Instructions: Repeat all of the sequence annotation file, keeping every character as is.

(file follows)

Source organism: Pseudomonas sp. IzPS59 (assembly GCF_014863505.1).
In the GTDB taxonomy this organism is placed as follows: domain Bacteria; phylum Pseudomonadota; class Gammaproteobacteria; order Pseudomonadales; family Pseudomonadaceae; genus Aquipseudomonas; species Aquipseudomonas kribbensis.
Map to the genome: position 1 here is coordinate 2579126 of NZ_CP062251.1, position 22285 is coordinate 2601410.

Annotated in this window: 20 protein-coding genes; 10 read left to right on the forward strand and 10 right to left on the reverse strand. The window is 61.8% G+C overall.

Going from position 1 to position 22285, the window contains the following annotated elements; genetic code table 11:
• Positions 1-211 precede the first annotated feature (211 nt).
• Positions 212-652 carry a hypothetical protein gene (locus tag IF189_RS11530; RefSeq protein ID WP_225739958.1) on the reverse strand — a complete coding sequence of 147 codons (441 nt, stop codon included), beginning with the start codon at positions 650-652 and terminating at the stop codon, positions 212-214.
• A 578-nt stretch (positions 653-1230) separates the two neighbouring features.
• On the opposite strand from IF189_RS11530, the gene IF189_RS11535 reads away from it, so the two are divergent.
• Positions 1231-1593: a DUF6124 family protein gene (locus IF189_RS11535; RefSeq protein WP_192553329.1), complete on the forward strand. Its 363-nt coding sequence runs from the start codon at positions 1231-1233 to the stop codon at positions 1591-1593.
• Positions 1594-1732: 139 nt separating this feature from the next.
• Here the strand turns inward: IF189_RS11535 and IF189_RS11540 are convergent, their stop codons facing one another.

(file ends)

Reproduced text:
Source organism: Pseudomonas sp. IzPS59 (assembly GCF_014863505.1).
In the GTDB taxonomy this organism is placed as follows: domain Bacteria; phylum Pseudomonadota; class Gammaproteobacteria; order Pseudomonadales; family Pseudomonadaceae; genus Aquipseudomonas; species Aquipseudomonas kribbensis.
Map to the genome: position 1 here is coordinate 2579126 of NZ_CP062251.1, position 22285 is coordinate 2601410.

Annotated in this window: 20 protein-coding genes; 10 read left to right on the forward strand and 10 right to left on the reverse strand. The window is 61.8% G+C overall.

Going from position 1 to position 22285, the window contains the following annotated elements; genetic code table 11:
• Positions 1-211 precede the first annotated feature (211 nt).
• Positions 212-652 carry a hypothetical protein gene (locus tag IF189_RS11530; RefSeq protein ID WP_225739958.1) on the reverse strand — a complete coding sequence of 147 codons (441 nt, stop codon included), beginning with the start codon at positions 650-652 and terminating at the stop codon, positions 212-214.
• A 578-nt stretch (positions 653-1230) separates the two neighbouring features.
• On the opposite strand from IF189_RS11530, the gene IF189_RS11535 reads away from it, so the two are divergent.
• Positions 1231-1593: a DUF6124 family protein gene (locus IF189_RS11535; RefSeq protein WP_192553329.1), complete on the forward strand. Its 363-nt coding sequence runs from the start codon at positions 1231-1233 to the stop codon at positions 1591-1593.
• Positions 1594-1732: 139 nt separating this feature from the next.
• Here the strand turns inward: IF189_RS11535 and IF189_RS11540 are convergent, their stop codons facing one another.